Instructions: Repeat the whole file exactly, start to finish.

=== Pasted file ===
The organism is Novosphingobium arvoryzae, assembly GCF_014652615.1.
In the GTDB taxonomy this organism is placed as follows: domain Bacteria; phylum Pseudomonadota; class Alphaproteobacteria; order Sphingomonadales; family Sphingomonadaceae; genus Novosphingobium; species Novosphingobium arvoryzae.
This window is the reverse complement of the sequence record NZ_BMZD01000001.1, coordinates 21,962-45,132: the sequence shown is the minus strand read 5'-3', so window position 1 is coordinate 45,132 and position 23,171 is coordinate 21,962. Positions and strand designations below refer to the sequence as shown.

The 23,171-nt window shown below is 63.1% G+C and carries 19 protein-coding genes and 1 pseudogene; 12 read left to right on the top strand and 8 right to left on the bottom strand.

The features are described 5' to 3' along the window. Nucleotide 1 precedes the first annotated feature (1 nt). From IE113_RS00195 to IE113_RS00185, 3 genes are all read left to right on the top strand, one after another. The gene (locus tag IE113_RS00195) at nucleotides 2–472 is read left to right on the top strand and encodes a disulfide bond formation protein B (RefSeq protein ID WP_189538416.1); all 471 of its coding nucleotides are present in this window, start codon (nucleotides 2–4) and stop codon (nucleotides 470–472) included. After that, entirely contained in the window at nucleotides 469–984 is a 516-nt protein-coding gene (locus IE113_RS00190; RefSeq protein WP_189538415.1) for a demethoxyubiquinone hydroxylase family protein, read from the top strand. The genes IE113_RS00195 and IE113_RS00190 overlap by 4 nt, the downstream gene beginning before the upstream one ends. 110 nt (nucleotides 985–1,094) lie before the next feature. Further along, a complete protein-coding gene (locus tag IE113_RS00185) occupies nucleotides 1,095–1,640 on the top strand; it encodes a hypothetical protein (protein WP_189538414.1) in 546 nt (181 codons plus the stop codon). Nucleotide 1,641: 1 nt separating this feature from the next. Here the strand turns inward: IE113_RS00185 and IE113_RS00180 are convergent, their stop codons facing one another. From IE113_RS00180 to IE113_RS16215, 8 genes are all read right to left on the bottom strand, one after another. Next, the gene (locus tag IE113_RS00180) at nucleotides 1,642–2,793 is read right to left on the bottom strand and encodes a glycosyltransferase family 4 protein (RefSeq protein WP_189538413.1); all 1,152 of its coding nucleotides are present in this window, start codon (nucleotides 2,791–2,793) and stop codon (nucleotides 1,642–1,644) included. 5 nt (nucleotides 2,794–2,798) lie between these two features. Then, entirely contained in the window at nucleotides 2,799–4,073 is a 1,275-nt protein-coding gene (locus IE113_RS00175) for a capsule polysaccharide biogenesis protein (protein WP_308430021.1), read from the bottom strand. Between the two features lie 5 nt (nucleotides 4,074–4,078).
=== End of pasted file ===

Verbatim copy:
The organism is Novosphingobium arvoryzae, assembly GCF_014652615.1.
In the GTDB taxonomy this organism is placed as follows: domain Bacteria; phylum Pseudomonadota; class Alphaproteobacteria; order Sphingomonadales; family Sphingomonadaceae; genus Novosphingobium; species Novosphingobium arvoryzae.
This window is the reverse complement of the sequence record NZ_BMZD01000001.1, coordinates 21,962-45,132: the sequence shown is the minus strand read 5'-3', so window position 1 is coordinate 45,132 and position 23,171 is coordinate 21,962. Positions and strand designations below refer to the sequence as shown.

The 23,171-nt window shown below is 63.1% G+C and carries 19 protein-coding genes and 1 pseudogene; 12 read left to right on the top strand and 8 right to left on the bottom strand.

The features are described 5' to 3' along the window. Nucleotide 1 precedes the first annotated feature (1 nt). From IE113_RS00195 to IE113_RS00185, 3 genes are all read left to right on the top strand, one after another. The gene (locus tag IE113_RS00195) at nucleotides 2–472 is read left to right on the top strand and encodes a disulfide bond formation protein B (RefSeq protein ID WP_189538416.1); all 471 of its coding nucleotides are present in this window, start codon (nucleotides 2–4) and stop codon (nucleotides 470–472) included. After that, entirely contained in the window at nucleotides 469–984 is a 516-nt protein-coding gene (locus IE113_RS00190; RefSeq protein WP_189538415.1) for a demethoxyubiquinone hydroxylase family protein, read from the top strand. The genes IE113_RS00195 and IE113_RS00190 overlap by 4 nt, the downstream gene beginning before the upstream one ends. 110 nt (nucleotides 985–1,094) lie before the next feature. Further along, a complete protein-coding gene (locus tag IE113_RS00185) occupies nucleotides 1,095–1,640 on the top strand; it encodes a hypothetical protein (protein WP_189538414.1) in 546 nt (181 codons plus the stop codon). Nucleotide 1,641: 1 nt separating this feature from the next. Here the strand turns inward: IE113_RS00185 and IE113_RS00180 are convergent, their stop codons facing one another. From IE113_RS00180 to IE113_RS16215, 8 genes are all read right to left on the bottom strand, one after another. Next, the gene (locus tag IE113_RS00180) at nucleotides 1,642–2,793 is read right to left on the bottom strand and encodes a glycosyltransferase family 4 protein (RefSeq protein WP_189538413.1); all 1,152 of its coding nucleotides are present in this window, start codon (nucleotides 2,791–2,793) and stop codon (nucleotides 1,642–1,644) included. 5 nt (nucleotides 2,794–2,798) lie between these two features. Then, entirely contained in the window at nucleotides 2,799–4,073 is a 1,275-nt protein-coding gene (locus IE113_RS00175) for a capsule polysaccharide biogenesis protein (protein WP_308430021.1), read from the bottom strand. Between the two features lie 5 nt (nucleotides 4,074–4,078).